The selflessness of my non-blood sisters literally healed my broken heart and made me feel whole again. Through this process, I realized that it is these relationships that need to be on the front burner. These are relationships that need to be watered and maintained.
“Maybe our girlfriends are our soul-mates and guys are just people to have fun with.” ~ Sex in the City
6. I still don’t know how to be an adult.
I love to cook, I really do. But I have absolutely no idea how to cook for one person. I don’t know how to eat on a schedule without setting alarms on my phone. I don’t know how to make my own bed without putting a post-it note reminder on my side table. I’m not sure if it was the idea of security or if it was just being selfless for someone else, but I never learned the process of adulthood for me. I’ve found a lot of comfort in being told that this is completely normal, and that no, I’m not a screw up.
I keep coming back to gratitude. Thank god I didn’t keep circling around in my last partnership, all the while never really knowing how to take care of myself. This is new. Two years “new” and scary. But I’m learning. I’m finding a way to be entertained by this exploration of my own potential. I trust that I am growing through this process and slowly learning to keep it all together.
7. This solitude is a gift.
This one took me the longest to know. In these last two years, I’ve gone through every emotion and every insane conclusion about love. Will I ever be loved again? Will I ever find anyone attractive again? Am I attractive? Am I worthy? Will I ever have kids? I’m fine being an old maid… You name it. Sometimes this reel of confusion and pain was so paralyzing that all I wanted to do was sleep.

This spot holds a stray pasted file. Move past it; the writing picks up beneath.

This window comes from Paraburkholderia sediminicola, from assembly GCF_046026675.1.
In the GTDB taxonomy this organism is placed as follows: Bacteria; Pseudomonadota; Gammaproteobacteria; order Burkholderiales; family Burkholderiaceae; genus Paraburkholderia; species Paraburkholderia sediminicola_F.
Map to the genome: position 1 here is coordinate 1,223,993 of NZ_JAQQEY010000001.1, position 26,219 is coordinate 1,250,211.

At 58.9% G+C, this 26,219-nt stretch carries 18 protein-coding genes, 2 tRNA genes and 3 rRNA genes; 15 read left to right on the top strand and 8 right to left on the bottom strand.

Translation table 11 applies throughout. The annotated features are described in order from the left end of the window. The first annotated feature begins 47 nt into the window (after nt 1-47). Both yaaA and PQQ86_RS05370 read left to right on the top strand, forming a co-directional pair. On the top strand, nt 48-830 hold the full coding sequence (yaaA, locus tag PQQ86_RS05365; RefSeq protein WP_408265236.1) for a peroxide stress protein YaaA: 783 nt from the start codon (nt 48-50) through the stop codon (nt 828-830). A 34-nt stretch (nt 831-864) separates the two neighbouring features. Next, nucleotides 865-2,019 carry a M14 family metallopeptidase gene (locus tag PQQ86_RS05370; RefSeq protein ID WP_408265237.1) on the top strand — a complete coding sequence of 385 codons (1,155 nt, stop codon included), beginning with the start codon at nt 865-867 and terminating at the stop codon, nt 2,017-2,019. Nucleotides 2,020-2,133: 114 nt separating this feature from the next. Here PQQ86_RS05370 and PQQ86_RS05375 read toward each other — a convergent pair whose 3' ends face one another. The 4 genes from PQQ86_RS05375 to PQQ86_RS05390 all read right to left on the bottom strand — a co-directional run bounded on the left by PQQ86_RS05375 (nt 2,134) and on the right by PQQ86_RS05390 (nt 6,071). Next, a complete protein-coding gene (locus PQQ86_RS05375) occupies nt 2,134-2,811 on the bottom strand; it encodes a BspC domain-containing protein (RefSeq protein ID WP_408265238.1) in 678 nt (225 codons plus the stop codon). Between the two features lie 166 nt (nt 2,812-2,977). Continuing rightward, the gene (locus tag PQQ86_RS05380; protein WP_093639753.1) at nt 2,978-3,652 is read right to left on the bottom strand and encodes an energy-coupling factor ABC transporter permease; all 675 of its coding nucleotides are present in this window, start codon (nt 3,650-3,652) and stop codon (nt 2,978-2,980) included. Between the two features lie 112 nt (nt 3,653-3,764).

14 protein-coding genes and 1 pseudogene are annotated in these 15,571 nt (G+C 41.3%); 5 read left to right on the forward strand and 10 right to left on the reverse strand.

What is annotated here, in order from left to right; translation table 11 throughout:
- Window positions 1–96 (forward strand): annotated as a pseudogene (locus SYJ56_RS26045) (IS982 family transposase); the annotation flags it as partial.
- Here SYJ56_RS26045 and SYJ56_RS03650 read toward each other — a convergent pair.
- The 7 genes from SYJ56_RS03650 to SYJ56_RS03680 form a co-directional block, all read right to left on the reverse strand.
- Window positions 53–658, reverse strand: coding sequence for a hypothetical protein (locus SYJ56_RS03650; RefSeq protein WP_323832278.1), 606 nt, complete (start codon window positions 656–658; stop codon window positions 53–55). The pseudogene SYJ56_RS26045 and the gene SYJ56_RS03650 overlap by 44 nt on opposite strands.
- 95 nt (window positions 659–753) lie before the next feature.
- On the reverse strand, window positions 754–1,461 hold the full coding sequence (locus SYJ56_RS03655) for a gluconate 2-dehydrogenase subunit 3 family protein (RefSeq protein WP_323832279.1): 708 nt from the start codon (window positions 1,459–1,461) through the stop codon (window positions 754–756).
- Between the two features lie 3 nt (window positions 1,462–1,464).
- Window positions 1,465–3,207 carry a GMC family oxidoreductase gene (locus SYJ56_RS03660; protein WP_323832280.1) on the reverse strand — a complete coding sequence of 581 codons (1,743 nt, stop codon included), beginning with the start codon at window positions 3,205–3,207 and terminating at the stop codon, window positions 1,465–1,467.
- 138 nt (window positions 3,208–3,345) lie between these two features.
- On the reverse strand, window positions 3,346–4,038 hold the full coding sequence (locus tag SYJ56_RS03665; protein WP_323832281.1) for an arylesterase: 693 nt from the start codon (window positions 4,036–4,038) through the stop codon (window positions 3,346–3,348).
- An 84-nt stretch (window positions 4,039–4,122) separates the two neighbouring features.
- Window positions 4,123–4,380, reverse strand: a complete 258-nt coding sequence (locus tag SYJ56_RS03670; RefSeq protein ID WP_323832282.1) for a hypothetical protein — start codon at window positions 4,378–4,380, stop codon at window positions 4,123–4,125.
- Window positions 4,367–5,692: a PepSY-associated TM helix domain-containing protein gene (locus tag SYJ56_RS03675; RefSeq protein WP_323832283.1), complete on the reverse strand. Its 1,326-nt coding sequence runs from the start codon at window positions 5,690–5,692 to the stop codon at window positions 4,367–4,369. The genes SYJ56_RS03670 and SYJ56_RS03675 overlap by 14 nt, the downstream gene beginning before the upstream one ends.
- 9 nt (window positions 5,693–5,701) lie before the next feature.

I’ve finally hit this point—so what? So what if I am all of these things, none of these things, worse things, or more brilliant things? I have surrendered the lack of knowing and the complete lack of predictability to the heavens. I have moments where the utter miracle of being alive is so overwhelming that it brings tears to my eyes. I am learning to hold myself. To accept myself. To love myself. I am learning to heal that old belief in me that I am not enough. And I am okay.
This is for the ones who don’t believe they can do it on their own. To the ones who jumped from relationship to relationship. To the ones who see no spark without that person, I say, trust. I say hold on to that sliver within your heart where you know you’ve still got wild in your soul.
That inner strength, no matter how deep it’s buried, is there for you when you are ready to harness it.
Within this pain and loneliness is the gift of your true self. We must learn to make friends with this other side, so that we can beckon our twin flames in the right time, with a full heart and open arms.
From someone who never thought she could, a single woman, I say, try.
“Don’t be scared to walk alone. Don’t be scared to like it.” ~ John Mayer
About Julia Brenn Albertson
Julia Brenn Albertson was born in Washington D.C. and moved to the sunny, chaotic land of Miami Beach at the tender age of five. Around that time her mother became a certified yoga teacher, and so the journey began. Being raised by hippie parents, she was home-schooled by age 13 and became a certified yoga instructor by age 14. She credits her deep love of the Ashtanga lineage to Kino MacGregor, her husband Tim Feldmann, and the third cofounder of MLC, Greg Nardi. Julia lives with Hereditary Angioedema, a rare and life threatening genetic blood disease. Through her yoga practice and various alternative modalities, she has managed to survive and heal many traumas, including coma at the age 18. Julia uses her yoga classes as a platform to facilitate and encourage healing and inspiration. After managing Miami Life Center for the last two years, Julia has decided to sell everything she owns and leave her life of 17 years on Miami Beach to live a more simple life in the mountains of Asheville, North Carolina. Connect with her on Instagram!